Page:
Dan P. McAdams will describe his research on the life stories of highly caring and productive midlife adults who are committed to having a positive impact on the next generation. These highly "generative" adults tend to see their own lives as stories of redemption, wherein the protagonist is repeatedly delivered from suffering to an enhanced status or state. Stories of atonement, upward mobility, liberation and recovery are among the most loved American narratives of redemption, and variations on these ideas often appear in the life stories of highly generative American adults. Redemptive life stories provide an invaluable psychological resource for midlife adults who work hard to make a positive difference in the world. At the same time, these same redemptive stories reprise classic themes from American history and heritage, such as the sometimes-dangerous idea that one has been chosen to live out a personal "manifest destiny."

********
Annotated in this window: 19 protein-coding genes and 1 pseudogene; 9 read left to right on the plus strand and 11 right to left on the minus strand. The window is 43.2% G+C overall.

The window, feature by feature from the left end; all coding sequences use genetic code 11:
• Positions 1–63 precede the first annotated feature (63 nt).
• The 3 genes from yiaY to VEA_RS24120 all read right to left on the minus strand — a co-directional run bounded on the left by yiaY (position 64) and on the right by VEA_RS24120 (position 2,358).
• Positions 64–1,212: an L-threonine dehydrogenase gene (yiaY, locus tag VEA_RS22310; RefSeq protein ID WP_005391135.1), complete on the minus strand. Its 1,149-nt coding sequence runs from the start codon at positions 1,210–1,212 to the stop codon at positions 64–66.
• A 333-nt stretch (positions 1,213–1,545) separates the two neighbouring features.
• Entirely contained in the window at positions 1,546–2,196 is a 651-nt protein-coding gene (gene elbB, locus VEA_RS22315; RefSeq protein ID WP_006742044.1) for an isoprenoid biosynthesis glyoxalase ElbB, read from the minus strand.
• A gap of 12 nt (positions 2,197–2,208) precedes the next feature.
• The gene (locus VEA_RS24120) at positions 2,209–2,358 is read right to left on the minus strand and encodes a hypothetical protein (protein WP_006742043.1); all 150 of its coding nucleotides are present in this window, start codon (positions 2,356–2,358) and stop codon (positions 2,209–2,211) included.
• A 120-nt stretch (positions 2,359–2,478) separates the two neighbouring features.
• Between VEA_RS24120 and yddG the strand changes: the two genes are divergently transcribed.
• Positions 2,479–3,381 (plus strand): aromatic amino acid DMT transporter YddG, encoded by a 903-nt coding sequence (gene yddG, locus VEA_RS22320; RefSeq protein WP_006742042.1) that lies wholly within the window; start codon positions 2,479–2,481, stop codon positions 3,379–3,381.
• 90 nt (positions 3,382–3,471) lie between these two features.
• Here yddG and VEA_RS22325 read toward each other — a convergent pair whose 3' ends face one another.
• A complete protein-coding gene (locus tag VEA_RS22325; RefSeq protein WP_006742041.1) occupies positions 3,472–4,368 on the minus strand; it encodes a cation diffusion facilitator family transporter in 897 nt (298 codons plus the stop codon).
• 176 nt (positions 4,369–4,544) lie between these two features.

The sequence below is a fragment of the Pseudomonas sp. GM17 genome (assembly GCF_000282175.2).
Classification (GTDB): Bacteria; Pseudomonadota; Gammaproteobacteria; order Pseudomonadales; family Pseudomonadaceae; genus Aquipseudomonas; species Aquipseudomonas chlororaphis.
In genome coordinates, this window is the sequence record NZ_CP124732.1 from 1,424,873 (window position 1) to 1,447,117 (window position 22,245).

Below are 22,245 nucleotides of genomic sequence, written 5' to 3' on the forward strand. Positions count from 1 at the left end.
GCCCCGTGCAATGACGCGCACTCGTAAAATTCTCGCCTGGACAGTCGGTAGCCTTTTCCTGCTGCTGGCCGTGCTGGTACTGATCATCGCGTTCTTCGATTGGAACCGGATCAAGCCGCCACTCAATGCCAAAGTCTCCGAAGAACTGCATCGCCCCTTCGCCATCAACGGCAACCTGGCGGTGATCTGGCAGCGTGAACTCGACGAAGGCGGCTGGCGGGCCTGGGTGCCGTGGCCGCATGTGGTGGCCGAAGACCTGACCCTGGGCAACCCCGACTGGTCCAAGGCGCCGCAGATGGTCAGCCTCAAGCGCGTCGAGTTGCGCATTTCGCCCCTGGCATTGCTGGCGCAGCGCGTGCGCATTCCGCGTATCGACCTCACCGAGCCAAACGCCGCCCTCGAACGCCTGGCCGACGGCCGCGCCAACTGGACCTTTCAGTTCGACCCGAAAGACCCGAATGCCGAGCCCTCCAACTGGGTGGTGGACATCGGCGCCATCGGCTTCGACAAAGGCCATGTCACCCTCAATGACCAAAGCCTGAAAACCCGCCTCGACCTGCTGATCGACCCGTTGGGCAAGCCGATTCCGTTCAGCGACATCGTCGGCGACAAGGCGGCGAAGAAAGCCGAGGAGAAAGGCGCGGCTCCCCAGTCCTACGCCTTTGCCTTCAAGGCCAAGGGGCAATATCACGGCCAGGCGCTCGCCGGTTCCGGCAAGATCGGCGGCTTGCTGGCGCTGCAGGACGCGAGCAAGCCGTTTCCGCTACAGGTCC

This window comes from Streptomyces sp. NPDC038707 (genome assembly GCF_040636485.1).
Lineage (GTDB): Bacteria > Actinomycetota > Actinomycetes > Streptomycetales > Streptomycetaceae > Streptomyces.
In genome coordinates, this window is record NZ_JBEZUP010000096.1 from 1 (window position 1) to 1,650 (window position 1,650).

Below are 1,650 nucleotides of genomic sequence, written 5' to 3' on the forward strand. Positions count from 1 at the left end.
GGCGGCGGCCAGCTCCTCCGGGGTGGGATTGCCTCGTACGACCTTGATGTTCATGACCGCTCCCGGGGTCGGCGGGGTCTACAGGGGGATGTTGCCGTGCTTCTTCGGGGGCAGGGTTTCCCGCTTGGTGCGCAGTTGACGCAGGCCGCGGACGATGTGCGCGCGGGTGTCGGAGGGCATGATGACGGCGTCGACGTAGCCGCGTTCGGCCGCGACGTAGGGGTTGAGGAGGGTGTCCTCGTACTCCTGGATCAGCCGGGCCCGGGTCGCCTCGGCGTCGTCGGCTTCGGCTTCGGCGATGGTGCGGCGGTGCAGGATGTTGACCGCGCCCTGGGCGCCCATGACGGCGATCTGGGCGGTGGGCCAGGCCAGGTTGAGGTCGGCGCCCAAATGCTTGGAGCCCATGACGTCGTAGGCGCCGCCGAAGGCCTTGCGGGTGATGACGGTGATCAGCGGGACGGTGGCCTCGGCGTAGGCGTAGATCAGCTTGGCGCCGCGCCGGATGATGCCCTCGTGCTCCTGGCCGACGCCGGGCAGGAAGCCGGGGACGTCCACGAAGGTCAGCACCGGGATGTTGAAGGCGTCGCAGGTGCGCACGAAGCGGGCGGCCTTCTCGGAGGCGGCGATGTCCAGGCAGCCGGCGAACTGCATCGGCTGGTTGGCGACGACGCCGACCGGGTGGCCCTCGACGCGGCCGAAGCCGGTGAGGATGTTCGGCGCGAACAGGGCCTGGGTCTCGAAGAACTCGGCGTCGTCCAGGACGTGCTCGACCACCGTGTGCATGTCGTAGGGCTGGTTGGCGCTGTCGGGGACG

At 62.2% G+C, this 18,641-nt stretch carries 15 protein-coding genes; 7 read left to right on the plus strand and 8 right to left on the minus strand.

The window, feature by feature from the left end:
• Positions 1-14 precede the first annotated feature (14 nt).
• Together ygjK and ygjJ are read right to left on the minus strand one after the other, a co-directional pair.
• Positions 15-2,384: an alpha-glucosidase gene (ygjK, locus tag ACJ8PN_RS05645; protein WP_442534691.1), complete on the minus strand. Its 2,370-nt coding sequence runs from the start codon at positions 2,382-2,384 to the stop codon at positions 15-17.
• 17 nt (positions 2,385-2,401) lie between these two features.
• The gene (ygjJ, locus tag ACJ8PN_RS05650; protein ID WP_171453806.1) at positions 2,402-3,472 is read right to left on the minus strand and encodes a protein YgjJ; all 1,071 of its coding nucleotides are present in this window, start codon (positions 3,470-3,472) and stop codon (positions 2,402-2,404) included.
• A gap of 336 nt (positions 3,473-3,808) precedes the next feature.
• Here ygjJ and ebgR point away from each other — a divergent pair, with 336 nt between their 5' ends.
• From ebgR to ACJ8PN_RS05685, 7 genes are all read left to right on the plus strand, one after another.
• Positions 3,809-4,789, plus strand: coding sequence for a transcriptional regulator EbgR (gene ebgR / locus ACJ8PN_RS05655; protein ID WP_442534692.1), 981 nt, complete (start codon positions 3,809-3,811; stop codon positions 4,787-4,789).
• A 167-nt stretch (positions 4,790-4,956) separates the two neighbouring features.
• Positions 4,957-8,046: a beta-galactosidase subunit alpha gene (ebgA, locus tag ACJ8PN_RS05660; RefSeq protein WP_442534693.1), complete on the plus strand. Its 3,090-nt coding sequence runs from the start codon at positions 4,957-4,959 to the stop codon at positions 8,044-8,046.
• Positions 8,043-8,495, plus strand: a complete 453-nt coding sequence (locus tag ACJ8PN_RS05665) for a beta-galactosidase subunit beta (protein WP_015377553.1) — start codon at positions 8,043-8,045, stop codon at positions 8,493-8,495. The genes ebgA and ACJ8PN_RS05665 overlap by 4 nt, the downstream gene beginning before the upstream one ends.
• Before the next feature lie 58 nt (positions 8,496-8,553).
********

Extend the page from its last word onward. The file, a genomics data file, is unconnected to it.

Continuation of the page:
Professor McAdams is the chairman of the psychology department at Northwestern University. He is the author of more than 200 scientific articles and chapters in psychology, and six books. His research and writing focus on the stories that people construct about themselves to provide their lives with meaning and purpose. His 2006 book The Redemptive Self won the William James Award from the American Psychological Association for best general-interest book in psychology.
Read more at http://www.wcas.northwestern.edu/psych/people/faculty/faculty_individual_pages/McAdams.htm
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